Others have cited “more troublesome” issues on the horizon. Speaking at an event in Hong Kong this week, former Federal Reserve chair Janet Yellen warned that competition between the United States and China could slow the development of artificial intelligence, 5G mobile networks and other technology related to national security.

China and the United States are already locked in a fight over Chinese tech company Huawei, a leading global provider of telecoms equipment used to build 5G networks.

The rift between the United States and China has other implications for the global economy.

“The world is edging towards distinct economic spheres centered on the US and China,” Mark Williams, chief Asia economist at Capital Economics, wrote last October. While he noted that geopolitical rivalries can be productive — think of the space race between the United States and the Soviet Union — he said it is more likely that “limits to flows of people, technology and ideas” hold back global productivity.

Tensions with Europe

China isn’t the only world power tangling with the United States over trade.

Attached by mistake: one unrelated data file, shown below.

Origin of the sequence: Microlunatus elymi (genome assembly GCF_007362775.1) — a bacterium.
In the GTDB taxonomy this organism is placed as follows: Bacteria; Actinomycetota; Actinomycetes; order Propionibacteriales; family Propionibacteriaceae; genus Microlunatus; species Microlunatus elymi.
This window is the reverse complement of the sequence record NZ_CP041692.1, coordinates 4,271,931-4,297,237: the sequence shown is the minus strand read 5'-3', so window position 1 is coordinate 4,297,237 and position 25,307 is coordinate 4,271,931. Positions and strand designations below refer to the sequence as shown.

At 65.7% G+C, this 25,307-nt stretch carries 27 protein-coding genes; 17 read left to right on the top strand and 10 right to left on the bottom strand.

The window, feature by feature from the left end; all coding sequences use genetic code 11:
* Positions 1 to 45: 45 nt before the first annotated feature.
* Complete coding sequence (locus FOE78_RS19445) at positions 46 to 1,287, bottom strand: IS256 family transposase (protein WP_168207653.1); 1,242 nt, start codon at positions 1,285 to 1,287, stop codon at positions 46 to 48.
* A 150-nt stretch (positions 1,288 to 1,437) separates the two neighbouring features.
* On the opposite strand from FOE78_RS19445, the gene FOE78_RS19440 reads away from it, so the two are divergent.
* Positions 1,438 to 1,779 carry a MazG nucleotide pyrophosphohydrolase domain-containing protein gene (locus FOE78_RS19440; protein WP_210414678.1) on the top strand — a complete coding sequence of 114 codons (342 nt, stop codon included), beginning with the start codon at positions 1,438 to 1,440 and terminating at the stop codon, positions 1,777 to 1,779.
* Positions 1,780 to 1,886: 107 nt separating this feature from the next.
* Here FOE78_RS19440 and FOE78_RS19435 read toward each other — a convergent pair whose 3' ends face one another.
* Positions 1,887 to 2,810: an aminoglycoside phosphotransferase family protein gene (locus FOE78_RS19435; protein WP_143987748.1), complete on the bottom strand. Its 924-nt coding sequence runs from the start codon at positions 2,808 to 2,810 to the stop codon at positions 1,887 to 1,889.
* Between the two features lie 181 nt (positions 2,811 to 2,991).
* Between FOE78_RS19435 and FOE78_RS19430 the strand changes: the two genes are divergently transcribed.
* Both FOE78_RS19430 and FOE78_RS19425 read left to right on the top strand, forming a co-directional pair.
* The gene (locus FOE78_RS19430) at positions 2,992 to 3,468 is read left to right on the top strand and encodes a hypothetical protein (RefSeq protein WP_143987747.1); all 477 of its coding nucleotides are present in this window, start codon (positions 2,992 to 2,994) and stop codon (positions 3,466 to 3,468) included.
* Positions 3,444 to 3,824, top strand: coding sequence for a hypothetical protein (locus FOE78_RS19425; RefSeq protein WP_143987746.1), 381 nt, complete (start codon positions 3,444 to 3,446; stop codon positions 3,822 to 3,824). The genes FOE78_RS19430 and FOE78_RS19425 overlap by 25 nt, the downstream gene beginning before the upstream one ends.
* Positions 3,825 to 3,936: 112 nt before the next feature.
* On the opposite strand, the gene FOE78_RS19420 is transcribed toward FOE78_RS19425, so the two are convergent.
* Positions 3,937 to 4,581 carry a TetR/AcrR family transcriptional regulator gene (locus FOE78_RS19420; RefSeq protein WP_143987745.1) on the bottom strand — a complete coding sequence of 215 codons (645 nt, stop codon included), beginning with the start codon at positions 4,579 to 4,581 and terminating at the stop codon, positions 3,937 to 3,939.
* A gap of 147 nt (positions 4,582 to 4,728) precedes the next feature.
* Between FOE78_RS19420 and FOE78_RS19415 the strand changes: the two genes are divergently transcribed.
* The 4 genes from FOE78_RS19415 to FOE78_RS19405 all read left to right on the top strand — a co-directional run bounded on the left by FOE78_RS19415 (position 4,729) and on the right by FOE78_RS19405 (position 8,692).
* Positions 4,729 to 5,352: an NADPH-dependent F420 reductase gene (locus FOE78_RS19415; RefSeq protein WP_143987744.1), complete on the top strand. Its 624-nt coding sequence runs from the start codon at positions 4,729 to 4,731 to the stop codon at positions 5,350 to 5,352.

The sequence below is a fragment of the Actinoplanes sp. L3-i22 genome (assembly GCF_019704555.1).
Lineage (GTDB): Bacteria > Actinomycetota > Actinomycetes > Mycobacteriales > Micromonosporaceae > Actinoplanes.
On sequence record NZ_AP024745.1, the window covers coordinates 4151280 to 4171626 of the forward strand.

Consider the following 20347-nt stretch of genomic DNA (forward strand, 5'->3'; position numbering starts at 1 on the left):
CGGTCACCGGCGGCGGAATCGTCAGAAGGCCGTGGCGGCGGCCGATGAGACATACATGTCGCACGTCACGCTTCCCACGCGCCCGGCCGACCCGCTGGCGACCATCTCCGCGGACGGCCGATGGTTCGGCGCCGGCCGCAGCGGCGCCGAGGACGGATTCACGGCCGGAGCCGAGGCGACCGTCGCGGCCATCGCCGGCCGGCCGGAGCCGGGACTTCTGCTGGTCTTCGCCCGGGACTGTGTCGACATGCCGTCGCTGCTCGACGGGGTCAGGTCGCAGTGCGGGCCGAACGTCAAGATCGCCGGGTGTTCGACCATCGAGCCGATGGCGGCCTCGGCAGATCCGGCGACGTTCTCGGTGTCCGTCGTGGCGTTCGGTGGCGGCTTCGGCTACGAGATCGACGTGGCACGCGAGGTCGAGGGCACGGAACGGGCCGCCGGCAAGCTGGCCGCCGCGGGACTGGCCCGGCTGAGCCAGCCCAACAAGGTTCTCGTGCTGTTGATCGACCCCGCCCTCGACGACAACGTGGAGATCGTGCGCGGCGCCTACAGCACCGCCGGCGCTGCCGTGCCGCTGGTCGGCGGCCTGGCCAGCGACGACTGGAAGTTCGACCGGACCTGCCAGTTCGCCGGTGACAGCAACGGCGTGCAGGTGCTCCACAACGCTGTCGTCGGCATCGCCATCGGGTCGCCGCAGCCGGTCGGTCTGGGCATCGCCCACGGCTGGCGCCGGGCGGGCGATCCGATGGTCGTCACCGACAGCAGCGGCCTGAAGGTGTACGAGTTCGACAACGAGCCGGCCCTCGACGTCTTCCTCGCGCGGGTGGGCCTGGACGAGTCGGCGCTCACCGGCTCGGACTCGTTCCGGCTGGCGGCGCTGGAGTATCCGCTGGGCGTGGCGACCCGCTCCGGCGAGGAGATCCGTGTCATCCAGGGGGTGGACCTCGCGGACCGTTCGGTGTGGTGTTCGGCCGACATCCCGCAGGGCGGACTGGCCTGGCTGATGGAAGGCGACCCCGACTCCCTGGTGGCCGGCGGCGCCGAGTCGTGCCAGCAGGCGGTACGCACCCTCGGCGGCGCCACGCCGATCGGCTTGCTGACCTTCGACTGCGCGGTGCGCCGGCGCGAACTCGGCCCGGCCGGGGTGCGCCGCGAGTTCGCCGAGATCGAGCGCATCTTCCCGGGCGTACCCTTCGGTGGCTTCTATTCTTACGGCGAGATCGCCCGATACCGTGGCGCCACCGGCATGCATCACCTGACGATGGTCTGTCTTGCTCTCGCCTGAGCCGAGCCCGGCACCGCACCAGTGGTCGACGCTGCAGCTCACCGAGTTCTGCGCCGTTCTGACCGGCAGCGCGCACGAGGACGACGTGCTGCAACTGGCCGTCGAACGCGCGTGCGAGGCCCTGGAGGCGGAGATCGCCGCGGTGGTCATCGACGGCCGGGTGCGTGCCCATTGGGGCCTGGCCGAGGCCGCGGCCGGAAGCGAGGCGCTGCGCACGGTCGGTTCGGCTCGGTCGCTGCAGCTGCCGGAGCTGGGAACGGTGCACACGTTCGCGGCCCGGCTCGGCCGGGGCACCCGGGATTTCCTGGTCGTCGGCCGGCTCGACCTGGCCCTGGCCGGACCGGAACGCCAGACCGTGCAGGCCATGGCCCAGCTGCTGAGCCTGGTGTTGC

The Trump administration is weighing whether to impose tariffs on $2.4 billion in French products — including cheeses, handbags and champagne — to punish the country for its new tax on digital services.

The United States has argued that France’s tax, which affects large American tech firms such as Facebook and Google, represents a barrier to trade. The European Union, which manages trade policy on behalf of its member states, has threatened to respond if provoked.

New tariffs would escalate an already tense relationship between Washington and Brussels. The Trump administration imposed a 25% tariff on most European wine in October, in retaliation for government subsidies received by planemaker Airbus. Since then, the White House has threatened to raise the tax because of a lack of progress in resolving the issue.

Washington had also already imposed taxes on steel and aluminum made in the European Union and threatened higher tariffs on German cars despite substantial investments made in the United States by BMW, Volkswagen and Daimler.

An agreement that addresses these issues with Europe will be one of Trump’s priorities for 2020, according to William Reinsch, an expert at the Center for Strategic and International Studies who served for 15 years as president of the National Foreign Trade Council.

It’s an immensely important relationship for both sides to maintain. Trade between the United States and the European Union is worth more than $1.1 trillion a year — the largest bilateral relationship anywhere in the world.